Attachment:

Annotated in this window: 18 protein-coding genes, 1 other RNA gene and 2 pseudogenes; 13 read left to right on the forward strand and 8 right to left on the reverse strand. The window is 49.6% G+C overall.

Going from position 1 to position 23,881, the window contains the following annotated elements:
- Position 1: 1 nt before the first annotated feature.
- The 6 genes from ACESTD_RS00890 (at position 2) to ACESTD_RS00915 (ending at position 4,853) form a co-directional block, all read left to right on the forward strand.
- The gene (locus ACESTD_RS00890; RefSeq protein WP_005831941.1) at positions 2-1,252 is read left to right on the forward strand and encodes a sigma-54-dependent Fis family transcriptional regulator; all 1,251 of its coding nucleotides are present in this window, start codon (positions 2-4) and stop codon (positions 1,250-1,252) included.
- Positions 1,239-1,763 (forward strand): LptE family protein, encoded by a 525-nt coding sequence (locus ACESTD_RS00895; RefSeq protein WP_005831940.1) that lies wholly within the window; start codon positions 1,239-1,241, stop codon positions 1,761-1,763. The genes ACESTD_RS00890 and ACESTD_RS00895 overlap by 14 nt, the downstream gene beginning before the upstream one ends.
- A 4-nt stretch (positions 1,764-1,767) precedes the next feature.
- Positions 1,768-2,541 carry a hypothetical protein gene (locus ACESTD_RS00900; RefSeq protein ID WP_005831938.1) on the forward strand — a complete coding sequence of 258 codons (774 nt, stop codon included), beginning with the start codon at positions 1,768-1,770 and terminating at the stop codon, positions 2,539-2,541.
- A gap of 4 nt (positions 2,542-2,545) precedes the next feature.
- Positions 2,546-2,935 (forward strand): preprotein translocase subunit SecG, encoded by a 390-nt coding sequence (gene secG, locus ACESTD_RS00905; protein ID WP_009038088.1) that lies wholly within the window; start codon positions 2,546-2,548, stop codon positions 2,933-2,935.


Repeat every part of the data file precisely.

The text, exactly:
Annotated in this window: 18 protein-coding genes, 1 other RNA gene and 2 pseudogenes; 13 read left to right on the forward strand and 8 right to left on the reverse strand. The window is 49.6% G+C overall.

Going from position 1 to position 23,881, the window contains the following annotated elements:
- Position 1: 1 nt before the first annotated feature.
- The 6 genes from ACESTD_RS00890 (at position 2) to ACESTD_RS00915 (ending at position 4,853) form a co-directional block, all read left to right on the forward strand.
- The gene (locus ACESTD_RS00890; RefSeq protein WP_005831941.1) at positions 2-1,252 is read left to right on the forward strand and encodes a sigma-54-dependent Fis family transcriptional regulator; all 1,251 of its coding nucleotides are present in this window, start codon (positions 2-4) and stop codon (positions 1,250-1,252) included.
- Positions 1,239-1,763 (forward strand): LptE family protein, encoded by a 525-nt coding sequence (locus ACESTD_RS00895; RefSeq protein WP_005831940.1) that lies wholly within the window; start codon positions 1,239-1,241, stop codon positions 1,761-1,763. The genes ACESTD_RS00890 and ACESTD_RS00895 overlap by 14 nt, the downstream gene beginning before the upstream one ends.
- A 4-nt stretch (positions 1,764-1,767) precedes the next feature.
- Positions 1,768-2,541 carry a hypothetical protein gene (locus ACESTD_RS00900; RefSeq protein ID WP_005831938.1) on the forward strand — a complete coding sequence of 258 codons (774 nt, stop codon included), beginning with the start codon at positions 1,768-1,770 and terminating at the stop codon, positions 2,539-2,541.
- A gap of 4 nt (positions 2,542-2,545) precedes the next feature.
- Positions 2,546-2,935 (forward strand): preprotein translocase subunit SecG, encoded by a 390-nt coding sequence (gene secG, locus ACESTD_RS00905; protein ID WP_009038088.1) that lies wholly within the window; start codon positions 2,546-2,548, stop codon positions 2,933-2,935.